Dom (via Irish Elk, via a very old Saintly Salmagundi post) gives space to a rant by George Rutler against vegetarianism (responding to a letter in Crisis by Daniel Paden of the Catholic Vegetarian Society).

Vegetarianism, says Rutler, “contradict(s) the order of grace”; it is “Manichaean,” he says.

“Man was made to eat flesh (Genesis 1: 26-31; 9: 1-6), with the exception of human flesh,” he claims.

And the various posters take Rutler’s rant at face value.

But Rutler is wrong. Man was not made to eat flesh. Genesis 1:26-31 does not say man was made to eat flesh–in fact, it says the opposite.

God also said: “See, I give you every seed-bearing plant all over the earth and every tree that has seed-bearing fruit on it to be your food; and to all the animals of the land, all the birds of the air, and all the living creatures that crawl on the ground, I give all the green plants for food.” And so it happened.

That could not be more plain. All living beings were created vegetarian; man was specifically given seed bearing plants and seed-bearing fruit. How could it be otherwise, as there was no death in Eden?

It is only after the flood (Genesis 9) that God gives man permission to eat flesh, “only flesh with its lifeblood still in it you shall not eat.”

In Leviticus 11 and Deuteronomy 14 restrictions are placed upon which meats may be eaten. When Daniel and his companions were taken captive to Babylon, they refused the rich meat and wine of the king’s table and asked to be served only water and vegetables, “after ten days they looked healthier and better fed than any of the young men who ate from the royal table.”

And in Acts 15, the apostles said to the Gentiles that it was their decision and that of the Holy Spirit that they should, among other things, abstain “from blood [and], from meats of strangled animals.”

There will be no death in the kingdom of heaven, and man shall then return to the Edenic diet.

Vegetarianism is not unknown in Catholic tradition; it is the norm of the Trappists, who cite the Rule of St. Benedict.

Vegetarianism can be seen as a sign of penance, choosing to abstain from something that one has freedom to use; it can also be seen as a sign of man’s original state and of eternal destiny (celibacy is observed by folks like Rutler in keeping with the latter, is it not?). Catholics also place a value on reason, so why not do the same here? On that basis vegetarianism can be advocated today for health reasons (it is better), for reasons of compassion for all living things, and for reasons of global well-being (you can feed more people on a vegetarian diet). And if these are not reasons enough, rent and watch Fast Food Nation.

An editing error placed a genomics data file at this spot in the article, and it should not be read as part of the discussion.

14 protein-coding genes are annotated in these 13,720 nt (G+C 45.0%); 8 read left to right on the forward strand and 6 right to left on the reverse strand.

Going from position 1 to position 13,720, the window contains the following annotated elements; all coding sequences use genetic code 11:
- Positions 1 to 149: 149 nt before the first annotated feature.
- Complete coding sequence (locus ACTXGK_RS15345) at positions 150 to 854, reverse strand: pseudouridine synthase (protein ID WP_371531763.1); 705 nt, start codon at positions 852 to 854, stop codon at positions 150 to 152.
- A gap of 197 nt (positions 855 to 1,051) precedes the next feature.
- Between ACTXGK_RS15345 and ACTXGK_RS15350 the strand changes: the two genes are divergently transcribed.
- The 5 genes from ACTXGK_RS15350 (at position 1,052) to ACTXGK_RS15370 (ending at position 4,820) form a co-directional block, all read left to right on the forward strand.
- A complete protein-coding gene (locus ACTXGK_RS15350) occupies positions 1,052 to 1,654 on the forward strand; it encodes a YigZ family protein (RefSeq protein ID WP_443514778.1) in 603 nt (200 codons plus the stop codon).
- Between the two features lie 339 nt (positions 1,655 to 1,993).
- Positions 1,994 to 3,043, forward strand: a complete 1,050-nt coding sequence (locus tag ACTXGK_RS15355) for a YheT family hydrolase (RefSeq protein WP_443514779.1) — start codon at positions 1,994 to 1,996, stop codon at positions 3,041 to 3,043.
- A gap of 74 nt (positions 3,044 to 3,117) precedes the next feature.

5 thoughts on “Vegetarianism

  1. It’s not just the Trappists. Almost all cloistered communities of the Benedictine and Cistercian traditions (which, of course, includes OCSO) are vegetarian, and there are some vegans out there as well. The Camaldolese in Big Sur are good cooks and superb bakers.

  2. After reading this I watched Fast Food Nation on IControl last night – wish it had been done as a documentary. I first read “Diet for a New America” many years ago and got it out today to reread again.
    It is easy to drift back into eating meat again when you were raised that way. Time to go vegan again for good!

  3. +J.M.J+

    I tried a vegetarian diet a decade ago. Didn’t work for me; I guess some diets work for some people but not for others. Today I’m pretty neutral on the subject of vegetarianism – if you want to try it then go ahead, if not, fine.

    I also read Fr. Rutler’s rant back when Fr. Sibley first posted it, and found it mildly amusing but not too impressive. The “sufferings of vegetables” bit may be a funny rhetorical flourish, but I don’t think it has much basis in fact. Plants don’t have a cerebral cortex or central nervous system, so how could they possibly feel any pain? (Even the animal kingdom is divided in this department; some lower species don’t possess a cerebral cortex and so may not feel pain at all.)

    Even if plants happen to respond in some way to noxious stimuli (research on that is not quite conclusive) such “reactive impulses” don’t necessarily equal “pain.”

    In Jesu et Maria,

  4. I find Fr. Rutler’s high-handed condescension appalling. The churches in general and the Catholic church in particular have a sorry record on the issue of animals, even with their noble teachings on the goodness of creation.

    Genesis absolutely nowhere indicates that Adam and Eve ate flesh. The first death recorded in Eden is that of the animal whose skin provided covering for Adam and Eve after they had sinned, and as Bill points out if Adam and Eve were already eating flesh why would God have granted permission again after the expulsion from Eden.

    This past Easter season some areas of Spain were once again *celebrating* Holy Week with bullfights. These folks need to go back and read the condemnation of Pius V who decreed that bullfights are : “altogether foreign to piety and charity.” He wished that “these cruel and disgraceful exhibitions of devils and not of men be abolished,” and he forbade attendance at them under penalty of excommunication.

    On another Catholic blog a poster stated that he didn’t care how uncomfortable animals raised for food were made or how they were treated.

    It’s an issue that, among others may in the long run drive me out of the Catholic church and back to the denomination in which I was raised, which has a much more humble and grateful attitude toward creation.

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